The most influential Megatrends set to shape the world through 2030, identified by Euromonitor International, help businesses better anticipate market developments and lead change for their industries.Learn More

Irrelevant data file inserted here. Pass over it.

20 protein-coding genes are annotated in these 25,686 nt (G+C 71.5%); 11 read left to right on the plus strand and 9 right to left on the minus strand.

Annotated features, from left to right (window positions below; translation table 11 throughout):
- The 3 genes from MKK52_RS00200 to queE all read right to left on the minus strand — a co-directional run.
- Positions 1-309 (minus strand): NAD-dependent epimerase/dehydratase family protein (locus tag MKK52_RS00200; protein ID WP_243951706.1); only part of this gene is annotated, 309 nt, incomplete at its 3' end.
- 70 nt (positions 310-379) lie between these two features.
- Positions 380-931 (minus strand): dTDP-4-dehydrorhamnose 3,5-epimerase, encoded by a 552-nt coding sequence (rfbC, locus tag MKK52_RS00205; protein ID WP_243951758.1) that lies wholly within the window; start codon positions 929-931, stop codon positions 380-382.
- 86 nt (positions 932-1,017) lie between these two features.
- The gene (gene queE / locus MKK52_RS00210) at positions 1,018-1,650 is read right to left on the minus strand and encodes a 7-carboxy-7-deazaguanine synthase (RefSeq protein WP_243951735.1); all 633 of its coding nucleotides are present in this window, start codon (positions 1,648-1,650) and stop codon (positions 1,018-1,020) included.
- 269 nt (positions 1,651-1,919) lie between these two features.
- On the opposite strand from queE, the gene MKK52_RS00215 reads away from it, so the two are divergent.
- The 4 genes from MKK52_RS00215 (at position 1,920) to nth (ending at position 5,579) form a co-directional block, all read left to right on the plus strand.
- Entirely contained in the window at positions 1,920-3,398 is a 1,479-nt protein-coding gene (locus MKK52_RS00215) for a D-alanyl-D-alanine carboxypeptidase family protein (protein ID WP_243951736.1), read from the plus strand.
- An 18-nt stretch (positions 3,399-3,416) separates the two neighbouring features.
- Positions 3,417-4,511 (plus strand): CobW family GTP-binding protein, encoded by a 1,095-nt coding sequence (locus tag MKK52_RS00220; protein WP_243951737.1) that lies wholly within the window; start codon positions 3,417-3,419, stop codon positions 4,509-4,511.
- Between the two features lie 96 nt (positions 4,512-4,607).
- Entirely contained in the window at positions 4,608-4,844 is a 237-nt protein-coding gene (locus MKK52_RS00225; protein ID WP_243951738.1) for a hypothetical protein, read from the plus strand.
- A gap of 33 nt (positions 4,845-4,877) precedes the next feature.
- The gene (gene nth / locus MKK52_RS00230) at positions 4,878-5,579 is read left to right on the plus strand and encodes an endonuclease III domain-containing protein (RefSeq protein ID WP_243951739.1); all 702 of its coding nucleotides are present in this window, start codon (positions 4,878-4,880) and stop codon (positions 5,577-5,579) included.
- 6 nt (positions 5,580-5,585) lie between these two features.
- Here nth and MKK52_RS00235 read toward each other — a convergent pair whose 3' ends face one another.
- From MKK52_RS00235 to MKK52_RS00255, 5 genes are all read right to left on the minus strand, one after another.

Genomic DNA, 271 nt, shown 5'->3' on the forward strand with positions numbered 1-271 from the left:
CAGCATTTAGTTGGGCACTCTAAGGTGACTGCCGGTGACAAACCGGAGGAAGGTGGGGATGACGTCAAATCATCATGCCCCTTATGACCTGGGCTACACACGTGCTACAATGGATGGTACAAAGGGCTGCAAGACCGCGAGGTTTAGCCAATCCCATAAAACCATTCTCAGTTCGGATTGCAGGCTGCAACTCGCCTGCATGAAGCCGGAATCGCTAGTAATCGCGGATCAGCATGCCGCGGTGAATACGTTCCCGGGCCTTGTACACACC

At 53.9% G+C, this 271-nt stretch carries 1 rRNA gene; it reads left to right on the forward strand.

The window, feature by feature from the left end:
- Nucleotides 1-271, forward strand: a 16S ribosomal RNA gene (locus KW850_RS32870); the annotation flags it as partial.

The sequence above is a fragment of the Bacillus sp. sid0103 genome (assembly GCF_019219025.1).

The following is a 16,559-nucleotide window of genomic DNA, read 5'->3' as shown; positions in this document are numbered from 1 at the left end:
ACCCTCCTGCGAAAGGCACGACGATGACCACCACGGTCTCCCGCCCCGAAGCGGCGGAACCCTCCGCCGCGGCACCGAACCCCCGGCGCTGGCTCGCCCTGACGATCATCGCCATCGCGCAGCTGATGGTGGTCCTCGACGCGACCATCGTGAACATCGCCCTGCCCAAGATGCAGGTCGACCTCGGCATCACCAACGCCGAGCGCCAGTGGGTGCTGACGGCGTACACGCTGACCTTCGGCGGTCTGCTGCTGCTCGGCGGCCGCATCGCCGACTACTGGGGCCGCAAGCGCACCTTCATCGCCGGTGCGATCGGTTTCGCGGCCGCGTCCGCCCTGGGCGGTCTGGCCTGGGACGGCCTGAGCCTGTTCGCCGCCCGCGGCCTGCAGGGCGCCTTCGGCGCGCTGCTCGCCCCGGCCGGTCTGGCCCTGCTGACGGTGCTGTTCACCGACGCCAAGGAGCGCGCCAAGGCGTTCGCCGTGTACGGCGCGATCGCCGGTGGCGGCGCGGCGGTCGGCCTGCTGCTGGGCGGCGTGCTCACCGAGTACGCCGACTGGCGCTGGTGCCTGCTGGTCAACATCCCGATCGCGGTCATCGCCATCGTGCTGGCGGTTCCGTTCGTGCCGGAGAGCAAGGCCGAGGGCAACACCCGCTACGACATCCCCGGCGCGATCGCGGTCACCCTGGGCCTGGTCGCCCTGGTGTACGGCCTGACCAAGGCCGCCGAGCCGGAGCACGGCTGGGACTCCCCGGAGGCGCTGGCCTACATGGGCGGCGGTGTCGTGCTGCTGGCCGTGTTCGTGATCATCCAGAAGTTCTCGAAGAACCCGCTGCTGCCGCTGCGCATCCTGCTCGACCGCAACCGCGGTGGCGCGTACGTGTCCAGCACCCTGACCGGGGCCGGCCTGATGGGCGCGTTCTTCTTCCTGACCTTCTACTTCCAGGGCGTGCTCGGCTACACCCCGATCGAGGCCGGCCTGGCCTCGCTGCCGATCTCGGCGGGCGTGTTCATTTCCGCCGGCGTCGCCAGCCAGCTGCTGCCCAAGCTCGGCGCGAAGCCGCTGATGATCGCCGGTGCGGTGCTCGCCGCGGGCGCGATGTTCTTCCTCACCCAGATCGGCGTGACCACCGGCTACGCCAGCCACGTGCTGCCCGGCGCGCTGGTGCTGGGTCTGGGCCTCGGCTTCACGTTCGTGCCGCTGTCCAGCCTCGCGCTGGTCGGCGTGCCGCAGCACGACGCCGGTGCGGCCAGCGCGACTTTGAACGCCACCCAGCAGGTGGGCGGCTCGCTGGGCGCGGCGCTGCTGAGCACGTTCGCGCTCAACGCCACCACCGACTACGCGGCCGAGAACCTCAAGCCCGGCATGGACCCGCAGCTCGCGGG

General Mills has recently announced its first fiscal quarter results revealing net revenue growth of 4% in constant-currency basis and profit growth of 20%, one the highest rates in its recent history. Profit growth came off the back the aggressive cost-cutting measures including trimming the workforce, closure of underperforming manufacturing facilities and ousting of extraneous businesses like Green Giant. The US accounted for the bulk of revenue growth, which was driven by Annie’s Homegrown, which the company acquired in October 2014, and ongoing renovation and innovation in cereals leading to 6% growth against the 1% decline in the overall category. General Mills’ better-than-expected performance stands in stark contrast with Kellogg, which operates in similar categories. The two companies overlap in multiple markets including the US and Canada breakfast cereals, France snack bars and US frozen bakery which are low growth categories and yet General Mills still managed to grow its share while Kellogg failed to do so.